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Exhaust air filtration in a Systec autoclave

The exhaust air filtration system in a Systec autoclave reliably prevents hazardous aerosols from escaping during the autoclaving process.

Steam sterilization in an autoclave is used – especially in biological and medical laboratories – to inactivate natural or genetically modified microorganisms. However, during the heat-up phase, in Autoclave air exhaust filtrationwhich air is removed from the pressure vessel, biological agents can potentially escape into the work area as aerosols.

This means that exhaust air filtration is extremely important, especially in light of the current coronavirus epidemic. And while FFP masks and various filters with a pore size of 0.2 μm are theoretically incapable of catching pure SARS-CoV-2 particles due to the small size of the particles (between approx. 0.1 and 0.14 μm), tests show that the exhaust air filtration system in a Systec autoclave reliably prevents hazardous aerosols from escaping during the autoclaving process.

How exhaust air filtration works in an autoclave

Systec products filter exhaust air by means of an autoclavable sterile air filter inside a filter housing and a PT-100 temperature sensor – the combination of these elements ensures reliable filtration of exhaust air: All air displaced from the autoclave is passed through the filter and, as a result, the microorganisms are retained in the filter. The filter is also sterilized “inline” during the sterilization process in order to inactivate the microorganisms contained in it. The temperature inside the filter housing is monitored by the above-mentioned PT-100 temperature sensor. During the heat-up and sterilization phases, the condensate is retained in the pressure vessel and also sterilized safely. Exhaust air filtration and condensate sterilization prevent any viruses or germs from escaping before the end of the sterilization phase. This ensures that all gases/liquids that could represent a potential hazard to the environment when displaced from the autoclave are filtered.

The filtering medium used by Systec GmbH is an autoclavable sterile air filter in the form of a PTFE membrane filter cartridge with a pore size of 0.2 μm. The filter cartridge is located in a pressure-resistant housing and can be replaced quickly at any time. The PTFE membrane is additionally protected by polypropylene nonwoven fabrics on the upstream and downstream sides. External support bodies and end caps made of a special, heat-stabilized polypropylene as well as internal support bodies made of stainless steel ensure exceptionally high thermal resistance and mechanical strength. The filters are monitored via a maintenance counter, with a replacement interval of 150 cycles.

To ensure a validatable filtration, the heating temperature of the autoclave is monitored throughout the process via a PT-100 temperature sensor (class A). At the same time, this sensor ensures that the filter cartridge is heated to a temperature that enables the safe inactivation of filtered particles. In the event of any deviation from the prescribed process sequence, the autoclave is put into a fault mode, which prevents the outflow of contaminated exhaust air. Furthermore, the integrated user management functionality prevents unauthorized access.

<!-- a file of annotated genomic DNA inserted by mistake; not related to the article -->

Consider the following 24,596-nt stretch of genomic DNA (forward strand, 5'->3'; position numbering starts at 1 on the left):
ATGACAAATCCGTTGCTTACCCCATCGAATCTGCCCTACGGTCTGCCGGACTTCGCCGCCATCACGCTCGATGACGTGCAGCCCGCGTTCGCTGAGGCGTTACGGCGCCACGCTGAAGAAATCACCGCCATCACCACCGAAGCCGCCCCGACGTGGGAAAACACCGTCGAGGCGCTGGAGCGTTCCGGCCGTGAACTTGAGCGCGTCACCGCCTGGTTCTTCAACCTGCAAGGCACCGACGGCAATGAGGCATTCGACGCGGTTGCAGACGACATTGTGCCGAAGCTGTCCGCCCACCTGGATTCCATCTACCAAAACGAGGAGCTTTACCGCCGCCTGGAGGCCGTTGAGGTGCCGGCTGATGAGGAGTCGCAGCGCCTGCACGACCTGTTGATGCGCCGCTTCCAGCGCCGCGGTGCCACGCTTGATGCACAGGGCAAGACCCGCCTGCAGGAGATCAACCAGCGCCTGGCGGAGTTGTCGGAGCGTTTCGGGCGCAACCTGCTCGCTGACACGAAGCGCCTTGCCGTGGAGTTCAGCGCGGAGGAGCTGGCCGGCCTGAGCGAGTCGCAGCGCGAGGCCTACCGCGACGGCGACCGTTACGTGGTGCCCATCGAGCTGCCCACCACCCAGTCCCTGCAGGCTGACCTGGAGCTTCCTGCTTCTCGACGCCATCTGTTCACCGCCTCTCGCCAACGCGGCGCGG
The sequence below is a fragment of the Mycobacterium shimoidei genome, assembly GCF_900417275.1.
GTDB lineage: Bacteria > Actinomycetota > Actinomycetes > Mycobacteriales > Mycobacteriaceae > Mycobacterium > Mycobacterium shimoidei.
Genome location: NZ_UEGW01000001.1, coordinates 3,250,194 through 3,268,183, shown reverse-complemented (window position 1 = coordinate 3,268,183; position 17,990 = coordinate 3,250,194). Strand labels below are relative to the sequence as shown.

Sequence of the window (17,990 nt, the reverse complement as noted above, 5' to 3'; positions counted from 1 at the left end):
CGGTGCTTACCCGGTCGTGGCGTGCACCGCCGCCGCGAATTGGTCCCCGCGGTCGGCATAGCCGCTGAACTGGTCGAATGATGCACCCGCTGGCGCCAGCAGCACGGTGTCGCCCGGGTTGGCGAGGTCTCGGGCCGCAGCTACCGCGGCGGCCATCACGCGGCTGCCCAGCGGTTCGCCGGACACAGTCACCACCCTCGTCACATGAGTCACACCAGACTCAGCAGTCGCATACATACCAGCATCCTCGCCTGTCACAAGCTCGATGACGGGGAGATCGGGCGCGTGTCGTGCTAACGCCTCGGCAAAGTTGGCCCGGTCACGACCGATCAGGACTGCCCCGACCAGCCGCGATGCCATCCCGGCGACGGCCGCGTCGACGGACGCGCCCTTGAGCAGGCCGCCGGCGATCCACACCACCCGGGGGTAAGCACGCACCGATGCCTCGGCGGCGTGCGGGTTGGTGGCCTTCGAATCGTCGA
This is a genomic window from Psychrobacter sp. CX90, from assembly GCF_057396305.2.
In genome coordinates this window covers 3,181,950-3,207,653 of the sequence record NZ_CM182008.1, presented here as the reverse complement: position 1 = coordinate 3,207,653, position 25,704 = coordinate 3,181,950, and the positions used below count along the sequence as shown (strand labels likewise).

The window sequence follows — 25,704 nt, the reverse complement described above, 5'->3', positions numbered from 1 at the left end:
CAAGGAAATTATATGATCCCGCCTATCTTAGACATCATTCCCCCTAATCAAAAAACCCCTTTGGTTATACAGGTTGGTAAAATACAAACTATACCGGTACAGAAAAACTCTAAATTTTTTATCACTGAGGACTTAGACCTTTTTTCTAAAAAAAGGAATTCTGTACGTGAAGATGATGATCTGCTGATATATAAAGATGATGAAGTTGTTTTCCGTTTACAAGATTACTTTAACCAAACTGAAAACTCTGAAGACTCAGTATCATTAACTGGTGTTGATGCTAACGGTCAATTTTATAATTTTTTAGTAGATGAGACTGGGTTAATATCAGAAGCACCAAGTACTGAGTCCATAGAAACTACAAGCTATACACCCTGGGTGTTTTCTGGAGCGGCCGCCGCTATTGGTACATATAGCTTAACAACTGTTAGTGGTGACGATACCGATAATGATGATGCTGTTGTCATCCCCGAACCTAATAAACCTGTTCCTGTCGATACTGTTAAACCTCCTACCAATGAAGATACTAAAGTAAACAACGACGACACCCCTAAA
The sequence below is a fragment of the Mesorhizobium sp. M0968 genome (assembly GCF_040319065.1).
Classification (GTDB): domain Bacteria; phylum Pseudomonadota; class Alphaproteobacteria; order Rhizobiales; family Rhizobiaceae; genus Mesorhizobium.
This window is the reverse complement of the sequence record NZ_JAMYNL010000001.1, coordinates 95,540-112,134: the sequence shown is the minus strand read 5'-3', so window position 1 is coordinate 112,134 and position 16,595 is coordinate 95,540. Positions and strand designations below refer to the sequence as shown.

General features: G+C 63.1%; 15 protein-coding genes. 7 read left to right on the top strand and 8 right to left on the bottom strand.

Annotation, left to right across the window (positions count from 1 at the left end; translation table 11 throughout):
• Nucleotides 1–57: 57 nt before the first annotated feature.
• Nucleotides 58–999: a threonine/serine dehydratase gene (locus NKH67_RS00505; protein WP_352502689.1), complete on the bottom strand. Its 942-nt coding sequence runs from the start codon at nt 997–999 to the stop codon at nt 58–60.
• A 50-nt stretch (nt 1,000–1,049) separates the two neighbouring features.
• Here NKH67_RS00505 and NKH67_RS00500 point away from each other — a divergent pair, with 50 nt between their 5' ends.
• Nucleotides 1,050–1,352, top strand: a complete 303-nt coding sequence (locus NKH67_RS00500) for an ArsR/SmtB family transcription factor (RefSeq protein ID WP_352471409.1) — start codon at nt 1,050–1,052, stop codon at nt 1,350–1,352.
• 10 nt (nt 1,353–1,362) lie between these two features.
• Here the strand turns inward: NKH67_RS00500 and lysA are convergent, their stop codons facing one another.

Proven Filtration in the autoclave from SystecTest parameters Systec

The filter in the Systec autoclave was subjected to an integrity test to verify its retention capacity for aerosols. During the integrity test, a sterile air filter element was exposed to approx. 1012 particles of the critical particle size (0.1 Em to 0.3 Em)/test/min. The filters were tested under normal process conditions (sterilization temperature: 121 °C, holding phase: 20 minutes, gravity-based operation). The results showed a penetration of less than 0.00005% of the applied particles, i.e. any penetration of the filter by microorganisms of the typical size of SARS-CoV-2 particles is ruled out.

Advantages of exhaust air Filtration in an autoclave

  • Safe retention of microorganisms in the potentially contaminated exhaust air displaced from the autoclave by filtration.
  • In-line sterilization of the filter with continuous temperature monitoring. Following each sterilization cycle, the filter is sterile again.
  • In-line sterilization of the potentially contaminated condensate in the autoclave chamber by steam injection.

Reliable sterilization of coronavirus particles

Every medical or biological laboratory that uses a sterilizer to sterilize solids or liquids should use an autoclave with exhaust air filtration to ensure the safety of its employees. Based on Decision 2/2009 of the German Committee for Biological Agents (Ausschuss für Biologische Arbeitsstoffe (ABAS)), this procedure can be regarded as safe and reliable.

Any penetration of the filter by COVID-19 viruses is ruled out with reliable certainty: Although the viruses are theoretically small enough (0.16 µm) to pass through the membrane, in reality they are transported in larger droplets as aerosol and are thus retained by the filter. Even smaller particles (<0.1 µm) are first retained by the filter and then inactivated by the sterilization heat of the autoclave. Furthermore, a PT-100 temperature sensor ensures that this filtration process is reliable and validatable.

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